Last year, Bob Odenkirk was thinking back to when he was first cast as Saul Goodman, Breaking Bad’s wonderfully sleazy lawyer character who since 2015 has been the lead in the spinoff Better Call Saul. Odenkirk had been a working actor and filmmaker for decades, but he’d never before been part of an Emmy-nominated drama, so he always wondered why they chose him. So he asked Better Call Saul co-creators Vince Gilligan and Peter Gould.
“They both said it was because of Mr. Show,” Odenkirk told a reporter. “I can’t take that answer apart and give you specifics, because it doesn’t make complete sense to me. … I don’t want to look that gift horse too closely in the mouth.”
Better Call Saul returns for its fourth season tonight, and while Odenkirk may not understand the connection between Goodman and the actor’s beloved 1990s sketch-comedy series, it makes perfect sense to me. On Mr. Show, Odenkirk (alongside his comedic partner David Cross) played a bunch of different characters. But a lot of them were weasels, paving the way for a career in which he specialized in similarly oily portrayals. Those were all precursors, though, to Breaking Bad and now Better Call Saul, in which Odenkirk has found the most fascinating and nuanced embodiment of the weasel in Saul Goodman.
Most TV dramas are led by morally complicated men whose embrace of their dark side is meant to be some profound human tragedy. But while Saul Goodman is a complicated figure, he’s not cut from the same cloth as the antiheroes of Breaking Bad or Ozark. He’s a weasel — their morals are always situational and fluid. There’s no “light” or “dark” side to Saul. Everything is negotiable.
The typical Odenkirk character on Mr. Show was deeply inauthentic. He could be a country singer, a company spokesperson, a convicted rapist, a talk-show host or a white-collar worker, but no matter the guise, the persona was always disingenuous — Odenkirk utilized an expert smarm that was a perfect compliment to that show’s irony and attitude. From there, it was an easy transition for him to play Stevie Grant, a real weasel of an agent on The Larry Sanders Show. A prelude to Saul Goodman, Stevie would say anything to protect his own interests, using a torrent of obsequiousness and fawning blather to wear down those around him.
Odenkirk first played Saul in Season Two of Breaking Bad back in 2009, portraying a lawyer without ethics who fights for his clients while worrying about his own bottom line. On that acclaimed show, Saul was the comic relief — a colorful supporting character who was the embodiment of our collective negative assumptions about ambulance-chasing attorneys. But even scumbags have back stories, and so in Better Call Saul (which is set about half a decade before Breaking Bad), we’re in the process of discovering how lowlife Cicero con artist Jimmy McGill became Albuquerque’s notorious Saul Goodman.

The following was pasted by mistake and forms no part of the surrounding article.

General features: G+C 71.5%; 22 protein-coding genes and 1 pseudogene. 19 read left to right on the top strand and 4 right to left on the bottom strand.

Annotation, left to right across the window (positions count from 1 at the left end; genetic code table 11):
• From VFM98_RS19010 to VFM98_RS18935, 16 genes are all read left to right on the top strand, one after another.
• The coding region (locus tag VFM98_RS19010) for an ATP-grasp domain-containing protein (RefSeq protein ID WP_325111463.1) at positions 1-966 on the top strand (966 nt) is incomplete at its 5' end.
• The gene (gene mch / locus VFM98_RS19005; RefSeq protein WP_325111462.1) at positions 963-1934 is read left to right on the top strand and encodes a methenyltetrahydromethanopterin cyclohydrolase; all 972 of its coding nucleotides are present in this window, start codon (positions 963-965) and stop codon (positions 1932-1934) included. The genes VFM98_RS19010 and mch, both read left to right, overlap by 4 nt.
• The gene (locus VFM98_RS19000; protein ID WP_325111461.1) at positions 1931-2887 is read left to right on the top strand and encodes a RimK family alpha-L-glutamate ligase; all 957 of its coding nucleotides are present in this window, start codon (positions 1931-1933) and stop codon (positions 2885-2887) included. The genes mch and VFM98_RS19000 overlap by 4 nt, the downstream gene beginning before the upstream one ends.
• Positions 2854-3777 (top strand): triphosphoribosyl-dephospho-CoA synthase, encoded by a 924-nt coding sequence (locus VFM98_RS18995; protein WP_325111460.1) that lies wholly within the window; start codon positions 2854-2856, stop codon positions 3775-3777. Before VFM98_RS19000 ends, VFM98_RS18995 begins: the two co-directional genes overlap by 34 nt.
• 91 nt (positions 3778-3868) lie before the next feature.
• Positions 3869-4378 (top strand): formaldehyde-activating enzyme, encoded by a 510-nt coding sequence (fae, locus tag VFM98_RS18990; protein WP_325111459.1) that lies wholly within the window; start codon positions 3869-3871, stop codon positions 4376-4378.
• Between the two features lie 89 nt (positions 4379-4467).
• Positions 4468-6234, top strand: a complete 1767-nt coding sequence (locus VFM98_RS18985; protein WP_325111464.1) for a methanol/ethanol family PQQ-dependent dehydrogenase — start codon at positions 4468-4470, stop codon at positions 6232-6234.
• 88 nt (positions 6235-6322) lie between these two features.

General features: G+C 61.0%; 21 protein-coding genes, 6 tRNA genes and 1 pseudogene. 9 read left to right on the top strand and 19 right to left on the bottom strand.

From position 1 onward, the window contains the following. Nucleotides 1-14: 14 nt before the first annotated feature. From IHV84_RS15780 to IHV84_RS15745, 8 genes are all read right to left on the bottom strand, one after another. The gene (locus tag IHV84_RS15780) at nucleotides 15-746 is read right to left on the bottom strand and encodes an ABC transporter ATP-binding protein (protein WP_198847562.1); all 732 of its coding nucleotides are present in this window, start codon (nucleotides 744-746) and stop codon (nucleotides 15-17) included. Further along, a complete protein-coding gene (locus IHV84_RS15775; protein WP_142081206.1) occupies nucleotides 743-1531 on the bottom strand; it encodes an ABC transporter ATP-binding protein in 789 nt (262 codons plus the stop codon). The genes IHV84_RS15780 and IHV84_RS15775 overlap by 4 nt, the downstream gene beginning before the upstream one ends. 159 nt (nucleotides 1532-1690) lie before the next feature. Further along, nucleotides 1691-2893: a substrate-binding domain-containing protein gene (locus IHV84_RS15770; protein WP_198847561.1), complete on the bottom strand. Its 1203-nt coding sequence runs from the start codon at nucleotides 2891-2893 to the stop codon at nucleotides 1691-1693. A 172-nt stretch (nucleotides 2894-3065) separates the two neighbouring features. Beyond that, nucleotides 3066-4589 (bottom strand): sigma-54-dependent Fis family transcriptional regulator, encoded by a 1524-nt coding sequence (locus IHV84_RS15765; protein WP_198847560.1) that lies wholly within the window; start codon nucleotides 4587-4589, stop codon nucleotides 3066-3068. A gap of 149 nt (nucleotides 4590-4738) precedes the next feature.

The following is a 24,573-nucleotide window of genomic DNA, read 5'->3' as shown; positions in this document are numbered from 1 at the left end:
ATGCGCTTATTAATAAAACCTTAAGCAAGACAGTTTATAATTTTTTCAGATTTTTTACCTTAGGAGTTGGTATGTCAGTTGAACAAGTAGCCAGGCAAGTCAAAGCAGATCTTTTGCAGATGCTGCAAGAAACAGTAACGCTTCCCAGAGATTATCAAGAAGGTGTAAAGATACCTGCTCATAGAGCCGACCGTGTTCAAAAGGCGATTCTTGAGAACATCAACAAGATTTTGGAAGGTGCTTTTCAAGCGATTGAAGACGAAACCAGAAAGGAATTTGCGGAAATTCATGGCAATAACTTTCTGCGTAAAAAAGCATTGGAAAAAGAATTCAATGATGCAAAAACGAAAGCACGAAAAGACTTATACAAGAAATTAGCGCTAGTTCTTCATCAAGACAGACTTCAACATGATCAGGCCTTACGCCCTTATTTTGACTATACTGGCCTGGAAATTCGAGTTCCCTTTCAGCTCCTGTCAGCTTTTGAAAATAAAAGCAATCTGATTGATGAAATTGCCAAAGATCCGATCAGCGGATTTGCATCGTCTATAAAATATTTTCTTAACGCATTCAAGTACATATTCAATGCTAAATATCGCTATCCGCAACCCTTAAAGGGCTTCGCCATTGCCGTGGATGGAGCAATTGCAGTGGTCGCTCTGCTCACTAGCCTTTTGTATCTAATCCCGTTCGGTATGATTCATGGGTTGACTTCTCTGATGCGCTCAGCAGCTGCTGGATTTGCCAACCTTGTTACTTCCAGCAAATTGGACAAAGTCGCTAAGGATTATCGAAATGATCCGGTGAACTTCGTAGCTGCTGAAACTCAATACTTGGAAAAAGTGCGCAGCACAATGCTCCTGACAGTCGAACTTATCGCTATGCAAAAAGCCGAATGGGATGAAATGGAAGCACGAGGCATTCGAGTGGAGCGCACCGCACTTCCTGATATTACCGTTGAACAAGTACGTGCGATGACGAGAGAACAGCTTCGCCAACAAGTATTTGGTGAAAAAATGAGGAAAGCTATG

But whereas Breaking Bad examined how a seemingly ordinary guy could transform into a ruthless, power-mad drug kingpin, Better Call Saul (at least thus far) doesn’t seem so concerned with charting a catastrophic fall from grace. Instead, the show wrestles with our conflicted feelings about screw-ups — fundamentally decent people who can’t get out of their own way. It’s not that weasels like Jimmy don’t have a moral compass — it’s that they aren’t equipped to read the damn thing properly.
Another actor might tip his hand about how we should feel about Jimmy. But while Odenkirk’s acting is far defter than in the Mr. Show days, he continues to project that same air of insincerity that forces us to question everything he says. We don’t think he’s always lying, but what’s endlessly fascinating about Better Call Saul is that often we’re not sure when he’s being disingenuous — or what the percentage of genuineness might be at any moment.
Adding to our uncertainty, the character is a bundle of contradictions. Jimmy truly admires his accomplished older brother Chuck (Michael McKean), but although Chuck loves him, he doesn’t respect him or take him seriously, always viewing Jimmy as a ne’er-do-well — which seemed to spur Jimmy to act out, convinced that nothing he does will ever be good enough for Chuck anyway. Something deep inside Jimmy is convinced that the only way a loser like him can get ahead is by cutting corners — it’s the only way to level the playing field. And he brings down those around him as a result — particularly those who care about him. In Season One of Better Call Saul, he’s terribly smitten with his fellow lawyer Kim (Rhea Seehorn), but although she eventually falls for him, he habitually lies and does unethical things that cause her pain, always explaining them away later with rationalizations and effusive spin.